Construction for C-U transportation improvements set for August

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Champaign Mayor Don Gerard speaks in front of Alma Mater about the Multimodal Corridor Enhancement Project.

By Caeli Cleary and Madison Johnston

A press conference for the U.S. Department of Transportation’s Transportation Investment Generating Economic Recovery, TIGER, competitive grant program was held Tuesday at the Alma Mater to discuss the how the project will impact the University.

Construction on the project is estimated to start in August.

Champaign-Urbana was granted $15.7 million of the $500 million available to improve its transportation system. The grant will be used to repair and revamp roads, bike lanes and sidewalks on campus and in the surrounding area.

All modes of traffic will be slowed down and major streets will be undergoing notable construction including Armory Avenue and Green and Wright streets.

Karl Gnadt, managing director of the Champaign-Urbana Mass Transit District, said Champaign-Urbana was selected as a grant recipient due to the strength of the city’s submitted proposal.

Associate Chancellor Mike DeLorenzo discussed the potentially negative impact of the project at the press conference.

“We usually try to do the projects in the summertime and there’s no impact in the fall, but because of the size and scope of the project and all the money that’s being spent, it’s going to go on longer than just the summer,” DeLorenzo said. “But it will connect the University with both downtowns, Champaign and Urbana as we try to enhance the complete street project.”

Gnadt said the goal is to balance the modes of transit on and around campus for bikes, cars, pedestrians and buses. The project is still in its early phases, but the transit department has started designing new routes.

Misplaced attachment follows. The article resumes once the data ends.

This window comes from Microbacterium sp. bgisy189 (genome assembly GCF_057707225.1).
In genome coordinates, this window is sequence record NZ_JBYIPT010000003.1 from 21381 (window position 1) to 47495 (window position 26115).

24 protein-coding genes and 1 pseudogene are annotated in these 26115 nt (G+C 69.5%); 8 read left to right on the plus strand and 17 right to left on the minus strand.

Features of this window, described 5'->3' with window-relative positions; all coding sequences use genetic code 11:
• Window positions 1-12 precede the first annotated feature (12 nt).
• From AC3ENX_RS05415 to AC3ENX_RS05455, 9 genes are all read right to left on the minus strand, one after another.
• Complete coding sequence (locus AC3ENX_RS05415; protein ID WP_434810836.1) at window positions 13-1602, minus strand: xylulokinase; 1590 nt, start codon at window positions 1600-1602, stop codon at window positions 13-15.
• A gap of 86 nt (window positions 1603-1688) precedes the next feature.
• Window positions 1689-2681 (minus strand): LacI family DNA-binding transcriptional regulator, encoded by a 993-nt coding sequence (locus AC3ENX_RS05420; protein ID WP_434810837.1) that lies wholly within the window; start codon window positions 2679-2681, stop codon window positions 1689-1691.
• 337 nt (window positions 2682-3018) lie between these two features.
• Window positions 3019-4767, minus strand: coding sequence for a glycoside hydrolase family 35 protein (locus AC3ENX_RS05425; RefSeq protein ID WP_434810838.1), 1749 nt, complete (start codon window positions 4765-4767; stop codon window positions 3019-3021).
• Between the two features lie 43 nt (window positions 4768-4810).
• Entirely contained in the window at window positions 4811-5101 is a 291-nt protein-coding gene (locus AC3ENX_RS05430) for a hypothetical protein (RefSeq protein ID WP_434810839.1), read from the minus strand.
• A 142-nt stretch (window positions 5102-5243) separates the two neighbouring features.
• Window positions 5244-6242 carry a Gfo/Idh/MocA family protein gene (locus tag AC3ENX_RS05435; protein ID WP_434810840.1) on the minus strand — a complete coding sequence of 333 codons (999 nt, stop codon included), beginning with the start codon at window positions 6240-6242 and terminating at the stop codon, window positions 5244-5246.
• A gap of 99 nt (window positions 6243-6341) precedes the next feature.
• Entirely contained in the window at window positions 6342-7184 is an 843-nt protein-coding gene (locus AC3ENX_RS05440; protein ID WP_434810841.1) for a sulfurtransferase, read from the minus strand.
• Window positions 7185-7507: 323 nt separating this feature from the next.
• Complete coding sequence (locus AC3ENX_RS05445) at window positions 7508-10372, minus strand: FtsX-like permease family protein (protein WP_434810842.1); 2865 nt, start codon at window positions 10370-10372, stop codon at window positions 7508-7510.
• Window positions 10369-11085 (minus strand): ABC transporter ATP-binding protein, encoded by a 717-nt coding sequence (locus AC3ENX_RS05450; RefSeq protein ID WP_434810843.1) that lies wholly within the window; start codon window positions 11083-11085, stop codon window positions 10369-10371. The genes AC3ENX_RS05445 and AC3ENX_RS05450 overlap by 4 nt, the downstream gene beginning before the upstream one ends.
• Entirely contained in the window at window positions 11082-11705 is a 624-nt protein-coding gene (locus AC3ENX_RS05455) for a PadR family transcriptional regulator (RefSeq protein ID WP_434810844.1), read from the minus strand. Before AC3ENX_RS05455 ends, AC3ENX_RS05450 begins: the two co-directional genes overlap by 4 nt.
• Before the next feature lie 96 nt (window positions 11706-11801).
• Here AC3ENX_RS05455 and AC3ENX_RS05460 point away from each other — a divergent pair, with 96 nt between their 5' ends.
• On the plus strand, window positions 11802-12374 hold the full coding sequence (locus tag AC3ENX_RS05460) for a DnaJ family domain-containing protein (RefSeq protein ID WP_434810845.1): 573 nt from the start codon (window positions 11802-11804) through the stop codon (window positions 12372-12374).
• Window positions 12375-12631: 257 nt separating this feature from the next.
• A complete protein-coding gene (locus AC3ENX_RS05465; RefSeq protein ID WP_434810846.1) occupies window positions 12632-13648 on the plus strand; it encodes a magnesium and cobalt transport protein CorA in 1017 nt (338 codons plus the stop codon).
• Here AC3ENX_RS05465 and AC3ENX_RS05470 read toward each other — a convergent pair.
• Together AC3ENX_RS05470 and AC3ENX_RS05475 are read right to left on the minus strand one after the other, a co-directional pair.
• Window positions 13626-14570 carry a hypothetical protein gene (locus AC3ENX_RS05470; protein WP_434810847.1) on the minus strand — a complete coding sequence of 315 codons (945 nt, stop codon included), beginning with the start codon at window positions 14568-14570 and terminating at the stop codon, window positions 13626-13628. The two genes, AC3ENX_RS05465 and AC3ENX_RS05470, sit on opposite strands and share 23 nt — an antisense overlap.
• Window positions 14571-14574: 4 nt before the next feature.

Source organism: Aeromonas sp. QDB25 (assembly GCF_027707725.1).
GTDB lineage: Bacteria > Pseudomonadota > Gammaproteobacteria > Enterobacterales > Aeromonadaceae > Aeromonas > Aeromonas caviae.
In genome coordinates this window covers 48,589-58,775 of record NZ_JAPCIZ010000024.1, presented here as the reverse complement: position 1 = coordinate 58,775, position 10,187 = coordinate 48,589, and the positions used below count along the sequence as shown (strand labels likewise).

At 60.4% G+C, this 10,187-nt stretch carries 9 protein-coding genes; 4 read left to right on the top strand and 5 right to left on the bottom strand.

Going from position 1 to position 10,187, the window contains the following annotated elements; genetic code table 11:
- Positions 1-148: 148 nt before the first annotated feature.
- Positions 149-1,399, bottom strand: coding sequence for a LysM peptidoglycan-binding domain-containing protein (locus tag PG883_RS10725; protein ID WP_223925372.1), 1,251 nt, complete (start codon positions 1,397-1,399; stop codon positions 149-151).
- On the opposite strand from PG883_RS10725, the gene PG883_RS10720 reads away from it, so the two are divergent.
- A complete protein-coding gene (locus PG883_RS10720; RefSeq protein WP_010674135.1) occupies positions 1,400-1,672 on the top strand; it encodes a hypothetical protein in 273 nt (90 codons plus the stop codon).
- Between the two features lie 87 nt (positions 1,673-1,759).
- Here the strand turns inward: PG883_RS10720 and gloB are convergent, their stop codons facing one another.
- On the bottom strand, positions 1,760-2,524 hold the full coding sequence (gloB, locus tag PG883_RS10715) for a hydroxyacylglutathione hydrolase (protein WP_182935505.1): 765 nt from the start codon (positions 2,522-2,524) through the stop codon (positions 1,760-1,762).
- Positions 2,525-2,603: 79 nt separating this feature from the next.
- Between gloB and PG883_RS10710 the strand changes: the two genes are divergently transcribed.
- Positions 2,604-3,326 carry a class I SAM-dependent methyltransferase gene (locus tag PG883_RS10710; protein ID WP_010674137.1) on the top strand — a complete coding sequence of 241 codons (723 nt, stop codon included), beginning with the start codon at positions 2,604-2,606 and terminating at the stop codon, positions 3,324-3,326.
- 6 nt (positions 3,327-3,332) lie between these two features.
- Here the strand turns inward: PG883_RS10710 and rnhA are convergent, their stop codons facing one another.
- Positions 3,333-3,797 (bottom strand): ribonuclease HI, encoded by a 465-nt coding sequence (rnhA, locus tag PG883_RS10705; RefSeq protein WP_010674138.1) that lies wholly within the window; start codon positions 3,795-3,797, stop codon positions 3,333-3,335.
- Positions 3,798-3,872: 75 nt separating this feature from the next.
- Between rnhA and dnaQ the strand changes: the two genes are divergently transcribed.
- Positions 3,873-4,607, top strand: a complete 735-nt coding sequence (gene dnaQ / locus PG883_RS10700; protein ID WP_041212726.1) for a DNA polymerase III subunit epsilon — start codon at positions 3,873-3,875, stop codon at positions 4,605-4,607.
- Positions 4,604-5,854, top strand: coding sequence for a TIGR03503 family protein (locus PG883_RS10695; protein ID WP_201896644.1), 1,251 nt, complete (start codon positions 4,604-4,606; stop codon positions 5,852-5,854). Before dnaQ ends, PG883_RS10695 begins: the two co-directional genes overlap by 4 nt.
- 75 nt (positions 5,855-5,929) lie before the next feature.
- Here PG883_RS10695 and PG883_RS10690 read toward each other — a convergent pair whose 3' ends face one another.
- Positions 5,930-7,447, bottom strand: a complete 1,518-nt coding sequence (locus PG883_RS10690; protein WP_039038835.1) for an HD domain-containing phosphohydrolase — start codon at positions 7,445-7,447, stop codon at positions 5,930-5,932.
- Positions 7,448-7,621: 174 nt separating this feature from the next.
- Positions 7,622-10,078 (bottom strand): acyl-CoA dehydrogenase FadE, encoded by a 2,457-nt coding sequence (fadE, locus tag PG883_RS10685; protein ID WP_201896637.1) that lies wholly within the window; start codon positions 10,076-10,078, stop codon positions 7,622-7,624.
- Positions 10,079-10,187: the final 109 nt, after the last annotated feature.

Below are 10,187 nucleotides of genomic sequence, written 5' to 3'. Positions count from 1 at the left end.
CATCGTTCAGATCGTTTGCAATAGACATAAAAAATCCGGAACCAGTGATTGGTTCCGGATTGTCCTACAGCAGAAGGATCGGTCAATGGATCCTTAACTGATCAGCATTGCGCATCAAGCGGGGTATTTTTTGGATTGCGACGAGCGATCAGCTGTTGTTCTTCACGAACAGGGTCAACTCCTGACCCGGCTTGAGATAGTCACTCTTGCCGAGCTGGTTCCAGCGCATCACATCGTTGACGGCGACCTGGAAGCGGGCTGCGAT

Large changes may include more bus only lanes and changes in the direction of traffic.

Champaign Mayor Don Gerard praised the project and those who worked to obtain the grant. He said he is optimistic about grant’s ability to connect the area and take it one step closer to being more accessible and urban.

“We’re a world-class university, a world-class micro-urban community, but some of the key corridors have fallen into disrepair,” Gerard said. “I’m so excited to see this transform … it’s been a long time coming. From an aesthetic level, from a practical level, this is a wonderful thing and I appreciate the work of everyone that was involved.”

Editor’s note: A previous version of this article incorrectly stated that the construction on the project is estimated to begin on Aug. 26. The article should have stated that the project is estimated to begin August 2016. The Daily Illini regrets the error.

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